21 May 2009
Letters from Iraq, Part 2
This second conversation between a father and a son was received on November 16th, 2006.
Hey Ryan, How’s it going bud? What have you been doing? Sounds like you have been flying quite a bit. How has the weather been there? Jan found some of that liquid cleaner you asked about and we will be sending you some soon. Has your roommate been around or is he still at FOB Kalsu? Have you come into contact with any of the locals? Do any of them work within the base? We used to have to hire so many Vietnamese to work within the base camp as domestic help. Is the food prepared and served by contracted out civilian firms, or by army cooks? Do you need anything? Let us know and we will get it to you. Got to ask if there is anything green over there? When you fly are you supporting convoys and ground troops or do you have specific targets. My guess is a little of both. All is well here. The leaves are all falling down now and I am working my butt of chasing them around. Thanksgiving is coming up next week and that really sort of snuck up on us. Let us know how you are doing pal and stay safe.
I’m doing well! Yes, I’ve been flying a lot. I have flown everyday this week and will continue to fly through next week. Mostly day shift which is when most of the action is. We have mortar and rocket attacks every now and then, you get use to it after the first week. It’s been really cold here at night and in the early morning, but then it warms up by noon. Rich is still in Kalsu. I’m not sure how long he’ll be there, or when I’ll be replacing him. Our command has a problem with communication. Our chow hall is ran by employees from KBR, Kellog, Brown and Root, owed by Dick Cheney. They are mostly from India and are hard workers. We have several Iraqis who work on post and they sell goods at the Haji Shop near the px. They also fill our sandbags for us. I try to stay away from them as much as possible. I don’t trust anybody over here except my fellow soldiers. It’s only green around the Tigris and Euphraties Rivers. Lots of palm groves, but a short distance in either direction you run smack dab into desert. This is a very strange place, a lot of people live in mud huts, thousands of them, then there are tall apartment buildings, and a few really nice houses. They don’t have nice neighborhoods and bad neighborhoods, it’s all mixed together. Most of the larger cities surrounding Baghdad only have dirt roads. The mosques are absolutely out of this world and they are all lit up at night. You can really tell where all the money goes, into their religion. We conduct many different types of missions. We support Troops in Contact, Medevac Request, Route Recon and Security. You name it we are involved in just about everything. When we’re flying troops aren’t dying. The enemy is afraid of us, they call us the Lion. Usually the shooting stops when we arrive on scene. I’m basically a police officer with a very powerful fully equipped aircraft and lots of guns, missiles and rockets. We’re basically patrolmen in the sky, and when ground guys need us, we’re there. Tell Jan I said thanks for the cleaning solvent. I’ll write again soon.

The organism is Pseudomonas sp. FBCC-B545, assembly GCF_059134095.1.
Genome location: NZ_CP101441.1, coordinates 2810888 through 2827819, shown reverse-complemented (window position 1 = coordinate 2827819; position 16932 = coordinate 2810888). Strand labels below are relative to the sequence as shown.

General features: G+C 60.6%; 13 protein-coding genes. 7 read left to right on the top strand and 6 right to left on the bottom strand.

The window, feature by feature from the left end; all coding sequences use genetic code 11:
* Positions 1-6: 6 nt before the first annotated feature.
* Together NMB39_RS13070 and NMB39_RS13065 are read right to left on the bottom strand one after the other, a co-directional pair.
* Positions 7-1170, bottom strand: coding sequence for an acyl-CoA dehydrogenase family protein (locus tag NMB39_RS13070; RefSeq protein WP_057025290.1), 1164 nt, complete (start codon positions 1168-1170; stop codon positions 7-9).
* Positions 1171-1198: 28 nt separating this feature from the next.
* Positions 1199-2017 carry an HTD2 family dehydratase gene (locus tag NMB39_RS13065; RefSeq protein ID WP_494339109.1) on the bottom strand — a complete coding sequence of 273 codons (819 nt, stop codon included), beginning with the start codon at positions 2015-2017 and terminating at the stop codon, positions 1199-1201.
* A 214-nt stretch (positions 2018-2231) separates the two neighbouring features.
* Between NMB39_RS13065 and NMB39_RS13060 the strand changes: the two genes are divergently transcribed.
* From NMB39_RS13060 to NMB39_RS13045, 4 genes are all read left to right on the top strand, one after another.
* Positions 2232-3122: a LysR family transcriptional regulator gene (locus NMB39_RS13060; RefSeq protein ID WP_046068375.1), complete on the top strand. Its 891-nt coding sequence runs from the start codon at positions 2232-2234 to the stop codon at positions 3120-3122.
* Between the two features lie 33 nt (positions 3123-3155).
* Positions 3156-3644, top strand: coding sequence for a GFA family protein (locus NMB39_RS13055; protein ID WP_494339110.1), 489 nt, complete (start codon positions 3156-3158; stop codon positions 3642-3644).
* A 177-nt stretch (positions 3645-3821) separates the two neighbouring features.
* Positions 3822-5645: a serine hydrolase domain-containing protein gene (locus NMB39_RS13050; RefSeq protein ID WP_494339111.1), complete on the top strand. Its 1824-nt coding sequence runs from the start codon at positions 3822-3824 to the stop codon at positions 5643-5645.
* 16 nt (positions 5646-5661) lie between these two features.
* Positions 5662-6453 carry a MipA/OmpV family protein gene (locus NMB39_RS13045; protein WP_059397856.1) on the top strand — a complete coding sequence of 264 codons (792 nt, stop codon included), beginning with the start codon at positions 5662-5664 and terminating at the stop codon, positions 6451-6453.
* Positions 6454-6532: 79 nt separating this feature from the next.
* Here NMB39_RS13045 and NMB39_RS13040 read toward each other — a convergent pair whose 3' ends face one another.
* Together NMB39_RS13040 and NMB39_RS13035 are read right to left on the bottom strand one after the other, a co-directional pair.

Love Your Son,